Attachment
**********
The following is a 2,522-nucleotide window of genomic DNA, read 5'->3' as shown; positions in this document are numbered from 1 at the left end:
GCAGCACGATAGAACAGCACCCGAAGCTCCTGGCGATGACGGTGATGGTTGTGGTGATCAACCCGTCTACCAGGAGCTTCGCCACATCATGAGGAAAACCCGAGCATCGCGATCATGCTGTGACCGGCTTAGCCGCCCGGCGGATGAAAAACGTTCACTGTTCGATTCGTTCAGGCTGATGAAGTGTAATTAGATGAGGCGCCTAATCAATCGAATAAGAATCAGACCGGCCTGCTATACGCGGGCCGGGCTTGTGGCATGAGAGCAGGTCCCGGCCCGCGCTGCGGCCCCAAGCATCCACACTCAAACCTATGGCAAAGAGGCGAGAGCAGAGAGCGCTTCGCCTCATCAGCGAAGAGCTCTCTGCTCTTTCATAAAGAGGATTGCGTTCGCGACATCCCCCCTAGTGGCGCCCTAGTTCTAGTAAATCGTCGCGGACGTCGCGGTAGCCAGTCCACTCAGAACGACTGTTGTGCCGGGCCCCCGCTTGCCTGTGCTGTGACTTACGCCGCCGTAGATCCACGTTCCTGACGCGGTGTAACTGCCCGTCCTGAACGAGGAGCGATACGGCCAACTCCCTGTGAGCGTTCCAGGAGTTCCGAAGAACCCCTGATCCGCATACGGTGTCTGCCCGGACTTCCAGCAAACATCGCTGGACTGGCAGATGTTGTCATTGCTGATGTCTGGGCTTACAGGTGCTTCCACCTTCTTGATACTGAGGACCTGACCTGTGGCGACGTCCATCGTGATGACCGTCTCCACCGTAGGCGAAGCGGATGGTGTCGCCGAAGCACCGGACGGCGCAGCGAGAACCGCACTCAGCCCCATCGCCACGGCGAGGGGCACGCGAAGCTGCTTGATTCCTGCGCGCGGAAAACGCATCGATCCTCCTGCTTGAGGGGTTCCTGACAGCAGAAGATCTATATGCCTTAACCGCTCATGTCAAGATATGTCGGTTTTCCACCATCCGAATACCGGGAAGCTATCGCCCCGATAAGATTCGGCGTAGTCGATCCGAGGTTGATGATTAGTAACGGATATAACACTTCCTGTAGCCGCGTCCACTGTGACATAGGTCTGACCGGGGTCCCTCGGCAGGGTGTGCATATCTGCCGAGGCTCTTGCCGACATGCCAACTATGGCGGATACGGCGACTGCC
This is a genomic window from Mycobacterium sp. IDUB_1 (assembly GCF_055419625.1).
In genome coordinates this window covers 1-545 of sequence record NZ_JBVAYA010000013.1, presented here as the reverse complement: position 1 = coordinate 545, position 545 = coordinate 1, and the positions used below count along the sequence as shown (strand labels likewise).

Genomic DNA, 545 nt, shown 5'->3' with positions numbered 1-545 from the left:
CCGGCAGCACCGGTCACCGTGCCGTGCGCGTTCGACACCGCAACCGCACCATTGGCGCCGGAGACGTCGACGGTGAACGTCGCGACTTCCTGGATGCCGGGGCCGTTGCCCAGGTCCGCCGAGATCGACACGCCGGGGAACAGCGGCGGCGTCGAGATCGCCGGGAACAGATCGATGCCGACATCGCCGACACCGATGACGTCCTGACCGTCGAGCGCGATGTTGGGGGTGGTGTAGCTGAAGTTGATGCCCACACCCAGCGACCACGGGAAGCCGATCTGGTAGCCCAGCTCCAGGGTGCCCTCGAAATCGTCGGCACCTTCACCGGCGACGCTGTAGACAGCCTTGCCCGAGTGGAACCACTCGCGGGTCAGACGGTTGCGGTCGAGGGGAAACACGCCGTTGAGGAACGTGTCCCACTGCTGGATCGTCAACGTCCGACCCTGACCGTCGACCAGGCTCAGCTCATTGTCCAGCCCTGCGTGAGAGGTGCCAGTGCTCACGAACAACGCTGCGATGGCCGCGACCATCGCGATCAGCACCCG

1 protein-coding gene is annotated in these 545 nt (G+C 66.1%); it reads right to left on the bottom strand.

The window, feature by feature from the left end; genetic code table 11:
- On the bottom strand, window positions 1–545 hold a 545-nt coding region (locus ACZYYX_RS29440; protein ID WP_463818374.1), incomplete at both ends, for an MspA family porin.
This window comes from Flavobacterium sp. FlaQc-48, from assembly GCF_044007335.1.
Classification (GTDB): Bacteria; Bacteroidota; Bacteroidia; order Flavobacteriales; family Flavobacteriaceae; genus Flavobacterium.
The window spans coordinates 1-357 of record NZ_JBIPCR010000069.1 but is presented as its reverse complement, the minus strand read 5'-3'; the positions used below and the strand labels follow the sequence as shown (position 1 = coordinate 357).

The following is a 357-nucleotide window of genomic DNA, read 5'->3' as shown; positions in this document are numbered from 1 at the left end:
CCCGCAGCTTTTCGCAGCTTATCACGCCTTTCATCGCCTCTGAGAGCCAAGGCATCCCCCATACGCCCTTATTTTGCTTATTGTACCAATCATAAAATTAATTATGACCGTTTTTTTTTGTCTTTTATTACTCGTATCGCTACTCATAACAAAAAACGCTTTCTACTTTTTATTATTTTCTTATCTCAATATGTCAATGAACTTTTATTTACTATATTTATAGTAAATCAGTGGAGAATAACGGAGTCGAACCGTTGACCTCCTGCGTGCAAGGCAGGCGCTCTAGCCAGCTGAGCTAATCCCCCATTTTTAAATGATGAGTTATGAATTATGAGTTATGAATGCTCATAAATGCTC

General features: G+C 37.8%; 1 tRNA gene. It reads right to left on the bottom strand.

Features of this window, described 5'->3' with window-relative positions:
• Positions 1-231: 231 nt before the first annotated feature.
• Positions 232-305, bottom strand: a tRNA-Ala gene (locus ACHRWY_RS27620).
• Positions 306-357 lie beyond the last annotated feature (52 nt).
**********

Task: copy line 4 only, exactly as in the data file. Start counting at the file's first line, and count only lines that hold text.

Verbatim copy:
In genome coordinates this window covers 1-545 of sequence record NZ_JBVAYA010000013.1, presented here as the reverse complement: position 1 = coordinate 545, position 545 = coordinate 1, and the positions used below count along the sequence as shown (strand labels likewise).